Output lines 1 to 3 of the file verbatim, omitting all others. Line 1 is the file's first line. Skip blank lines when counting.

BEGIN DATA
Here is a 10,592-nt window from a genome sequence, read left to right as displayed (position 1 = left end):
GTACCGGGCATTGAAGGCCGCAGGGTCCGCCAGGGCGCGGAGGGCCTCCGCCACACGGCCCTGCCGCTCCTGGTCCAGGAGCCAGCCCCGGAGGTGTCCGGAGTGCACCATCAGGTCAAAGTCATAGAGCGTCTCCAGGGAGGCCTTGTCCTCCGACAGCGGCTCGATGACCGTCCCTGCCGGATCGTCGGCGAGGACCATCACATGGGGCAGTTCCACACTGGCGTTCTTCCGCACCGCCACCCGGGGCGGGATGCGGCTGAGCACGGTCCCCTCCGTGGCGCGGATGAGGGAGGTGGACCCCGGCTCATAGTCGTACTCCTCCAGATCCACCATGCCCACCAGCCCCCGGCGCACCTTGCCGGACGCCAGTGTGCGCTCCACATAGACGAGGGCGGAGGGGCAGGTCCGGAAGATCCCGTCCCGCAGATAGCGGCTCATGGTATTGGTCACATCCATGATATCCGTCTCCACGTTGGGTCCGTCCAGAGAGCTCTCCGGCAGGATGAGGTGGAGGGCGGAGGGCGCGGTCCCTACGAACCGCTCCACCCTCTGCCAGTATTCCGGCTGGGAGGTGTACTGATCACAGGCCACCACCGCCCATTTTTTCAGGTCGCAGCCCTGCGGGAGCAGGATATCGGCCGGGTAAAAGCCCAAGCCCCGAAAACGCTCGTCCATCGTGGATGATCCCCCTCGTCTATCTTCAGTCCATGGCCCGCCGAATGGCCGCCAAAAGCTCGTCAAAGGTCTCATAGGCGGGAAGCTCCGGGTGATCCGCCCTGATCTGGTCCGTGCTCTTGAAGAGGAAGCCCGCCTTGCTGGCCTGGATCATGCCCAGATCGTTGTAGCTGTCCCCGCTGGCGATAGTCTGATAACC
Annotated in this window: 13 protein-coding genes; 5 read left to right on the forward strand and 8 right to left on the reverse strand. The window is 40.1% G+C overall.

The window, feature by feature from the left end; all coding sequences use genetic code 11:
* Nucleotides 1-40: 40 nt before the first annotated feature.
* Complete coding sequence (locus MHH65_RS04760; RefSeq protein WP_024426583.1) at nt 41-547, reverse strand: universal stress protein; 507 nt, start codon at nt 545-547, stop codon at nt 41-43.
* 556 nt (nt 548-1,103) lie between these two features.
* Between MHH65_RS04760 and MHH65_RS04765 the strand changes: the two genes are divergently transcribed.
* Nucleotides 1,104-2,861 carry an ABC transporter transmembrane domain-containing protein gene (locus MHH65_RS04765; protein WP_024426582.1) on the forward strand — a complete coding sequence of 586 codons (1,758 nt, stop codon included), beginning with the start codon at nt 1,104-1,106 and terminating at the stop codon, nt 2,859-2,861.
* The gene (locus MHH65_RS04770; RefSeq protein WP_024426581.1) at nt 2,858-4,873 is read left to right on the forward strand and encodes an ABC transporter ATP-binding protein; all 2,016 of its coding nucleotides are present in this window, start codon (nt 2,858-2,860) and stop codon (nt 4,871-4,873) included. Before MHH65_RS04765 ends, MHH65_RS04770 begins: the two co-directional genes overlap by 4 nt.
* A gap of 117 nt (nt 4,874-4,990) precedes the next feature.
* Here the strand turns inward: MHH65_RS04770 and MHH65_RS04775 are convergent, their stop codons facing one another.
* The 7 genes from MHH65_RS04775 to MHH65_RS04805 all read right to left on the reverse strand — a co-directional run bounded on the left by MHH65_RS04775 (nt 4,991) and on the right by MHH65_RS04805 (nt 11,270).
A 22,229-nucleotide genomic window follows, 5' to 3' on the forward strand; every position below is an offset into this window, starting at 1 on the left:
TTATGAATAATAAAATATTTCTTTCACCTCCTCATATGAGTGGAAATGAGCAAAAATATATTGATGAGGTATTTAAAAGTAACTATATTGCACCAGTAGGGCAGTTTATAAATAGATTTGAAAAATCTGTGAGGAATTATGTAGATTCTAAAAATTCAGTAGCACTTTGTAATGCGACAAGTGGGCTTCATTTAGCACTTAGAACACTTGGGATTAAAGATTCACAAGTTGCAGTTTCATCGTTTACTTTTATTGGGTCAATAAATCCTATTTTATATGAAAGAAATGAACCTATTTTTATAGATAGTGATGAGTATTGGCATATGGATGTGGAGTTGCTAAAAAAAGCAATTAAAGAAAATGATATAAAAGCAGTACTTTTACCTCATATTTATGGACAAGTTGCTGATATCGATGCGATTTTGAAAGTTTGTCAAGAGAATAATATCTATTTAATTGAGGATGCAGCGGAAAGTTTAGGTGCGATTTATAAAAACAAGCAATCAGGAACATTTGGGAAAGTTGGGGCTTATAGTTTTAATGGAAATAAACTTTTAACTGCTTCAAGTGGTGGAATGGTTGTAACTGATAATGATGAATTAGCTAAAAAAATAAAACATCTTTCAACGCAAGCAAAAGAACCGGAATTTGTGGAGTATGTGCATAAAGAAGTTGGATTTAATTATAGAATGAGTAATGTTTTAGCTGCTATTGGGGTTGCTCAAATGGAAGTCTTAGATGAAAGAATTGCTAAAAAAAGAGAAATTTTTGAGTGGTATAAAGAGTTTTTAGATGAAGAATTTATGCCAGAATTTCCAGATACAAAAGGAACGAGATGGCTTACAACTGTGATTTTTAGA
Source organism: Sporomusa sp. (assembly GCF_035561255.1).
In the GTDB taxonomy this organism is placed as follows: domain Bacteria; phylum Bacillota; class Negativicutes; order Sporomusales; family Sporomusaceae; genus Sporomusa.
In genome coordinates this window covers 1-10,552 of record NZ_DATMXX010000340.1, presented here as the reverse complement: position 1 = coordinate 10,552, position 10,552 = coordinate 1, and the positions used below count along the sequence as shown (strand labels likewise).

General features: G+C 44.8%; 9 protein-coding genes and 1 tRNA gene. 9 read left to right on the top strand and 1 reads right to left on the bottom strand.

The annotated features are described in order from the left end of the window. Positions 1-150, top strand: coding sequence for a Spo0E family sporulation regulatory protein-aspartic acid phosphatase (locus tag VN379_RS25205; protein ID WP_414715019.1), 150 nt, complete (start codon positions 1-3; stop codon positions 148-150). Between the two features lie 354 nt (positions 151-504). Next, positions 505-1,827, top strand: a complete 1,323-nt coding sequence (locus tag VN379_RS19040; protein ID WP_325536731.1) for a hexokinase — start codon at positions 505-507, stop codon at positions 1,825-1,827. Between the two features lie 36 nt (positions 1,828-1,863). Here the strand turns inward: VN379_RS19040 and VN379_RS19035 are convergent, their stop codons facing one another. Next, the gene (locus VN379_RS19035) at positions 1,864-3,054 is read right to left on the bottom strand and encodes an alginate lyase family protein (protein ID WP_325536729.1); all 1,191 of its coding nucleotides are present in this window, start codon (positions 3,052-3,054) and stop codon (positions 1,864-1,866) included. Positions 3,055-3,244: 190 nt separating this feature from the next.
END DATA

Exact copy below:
Here is a 10,592-nt window from a genome sequence, read left to right as displayed (position 1 = left end):
GTACCGGGCATTGAAGGCCGCAGGGTCCGCCAGGGCGCGGAGGGCCTCCGCCACACGGCCCTGCCGCTCCTGGTCCAGGAGCCAGCCCCGGAGGTGTCCGGAGTGCACCATCAGGTCAAAGTCATAGAGCGTCTCCAGGGAGGCCTTGTCCTCCGACAGCGGCTCGATGACCGTCCCTGCCGGATCGTCGGCGAGGACCATCACATGGGGCAGTTCCACACTGGCGTTCTTCCGCACCGCCACCCGGGGCGGGATGCGGCTGAGCACGGTCCCCTCCGTGGCGCGGATGAGGGAGGTGGACCCCGGCTCATAGTCGTACTCCTCCAGATCCACCATGCCCACCAGCCCCCGGCGCACCTTGCCGGACGCCAGTGTGCGCTCCACATAGACGAGGGCGGAGGGGCAGGTCCGGAAGATCCCGTCCCGCAGATAGCGGCTCATGGTATTGGTCACATCCATGATATCCGTCTCCACGTTGGGTCCGTCCAGAGAGCTCTCCGGCAGGATGAGGTGGAGGGCGGAGGGCGCGGTCCCTACGAACCGCTCCACCCTCTGCCAGTATTCCGGCTGGGAGGTGTACTGATCACAGGCCACCACCGCCCATTTTTTCAGGTCGCAGCCCTGCGGGAGCAGGATATCGGCCGGGTAAAAGCCCAAGCCCCGAAAACGCTCGTCCATCGTGGATGATCCCCCTCGTCTATCTTCAGTCCATGGCCCGCCGAATGGCCGCCAAAAGCTCGTCAAAGGTCTCATAGGCGGGAAGCTCCGGGTGATCCGCCCTGATCTGGTCCGTGCTCTTGAAGAGGAAGCCCGCCTTGCTGGCCTGGATCATGCCCAGATCGTTGTAGCTGTCCCCGCTGGCGATAGTCTGATAACC
Annotated in this window: 13 protein-coding genes; 5 read left to right on the forward strand and 8 right to left on the reverse strand. The window is 40.1% G+C overall.